Arne Toonen’s arch, blithely rude “Black Out” is another of the stylish, dark Euro-dramas that have become a specialty of Music Box Films and now its new genre label, Doppelganger Releasing. The most banal but truest reduction of Toonen’s brash style is to label him a dirtier, flashier Guy Ritchie who re-situates “The Hangover” in Holland. An ex-con wakes up in an Amsterdam hotel room, the day before his wedding, a gun and a dead man beside him; gangsters are convinced he’s responsible for the disappearance of twenty kilos of cocaine. Also disappeared: a chunk of his memory of how he got into this mess. Cue: squealing tires, punches to the face, nasty violence, ax-wielding women in spike heels, with a few pungent twists partaking fully of post-Tarantinoism. With Raymond Thiry, Kim Van Kooten, Renée Fokker, Bas Keijzer and actor-director-screenwriter Alex van Warmerdam. 91m. (Ray Pride)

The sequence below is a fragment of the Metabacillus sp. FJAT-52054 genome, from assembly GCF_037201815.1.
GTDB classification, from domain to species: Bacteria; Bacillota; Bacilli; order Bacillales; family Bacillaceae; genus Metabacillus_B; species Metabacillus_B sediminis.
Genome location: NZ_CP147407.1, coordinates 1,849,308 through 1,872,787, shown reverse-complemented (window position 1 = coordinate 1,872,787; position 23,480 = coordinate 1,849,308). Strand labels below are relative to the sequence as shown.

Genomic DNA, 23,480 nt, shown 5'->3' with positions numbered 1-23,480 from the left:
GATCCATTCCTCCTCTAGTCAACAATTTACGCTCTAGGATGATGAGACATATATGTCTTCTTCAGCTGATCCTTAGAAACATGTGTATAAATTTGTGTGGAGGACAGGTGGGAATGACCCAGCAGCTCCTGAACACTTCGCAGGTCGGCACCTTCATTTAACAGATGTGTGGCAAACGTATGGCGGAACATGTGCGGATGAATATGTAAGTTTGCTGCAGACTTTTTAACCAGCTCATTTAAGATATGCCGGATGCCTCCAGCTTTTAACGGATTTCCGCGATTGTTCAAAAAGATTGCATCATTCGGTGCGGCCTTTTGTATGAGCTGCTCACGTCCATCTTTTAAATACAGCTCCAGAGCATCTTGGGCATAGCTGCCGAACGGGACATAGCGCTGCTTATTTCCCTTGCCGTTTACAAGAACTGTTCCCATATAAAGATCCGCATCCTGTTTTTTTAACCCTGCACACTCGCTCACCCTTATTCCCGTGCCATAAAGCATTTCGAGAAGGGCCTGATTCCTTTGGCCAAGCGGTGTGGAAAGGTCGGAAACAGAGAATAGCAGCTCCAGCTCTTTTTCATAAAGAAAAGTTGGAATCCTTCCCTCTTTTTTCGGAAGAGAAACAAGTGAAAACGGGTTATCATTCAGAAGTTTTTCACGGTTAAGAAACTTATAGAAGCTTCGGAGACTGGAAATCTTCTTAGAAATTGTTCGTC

“Black Out” opens Friday, February 21 at the Music Box and on VOD.
Ray Pride is Newcity film critic and a contributing editor of Filmmaker magazine. He is also a photographer: his history of Chicago “Ghost Signs” in words and images is forthcoming. Previews on Twitter (twitter.com/chighostsigns) as well as daily photography on Instagram: instagram.com/raypride. Twitter: twitter.com/RayPride. (Photo: Jorge Colombo.)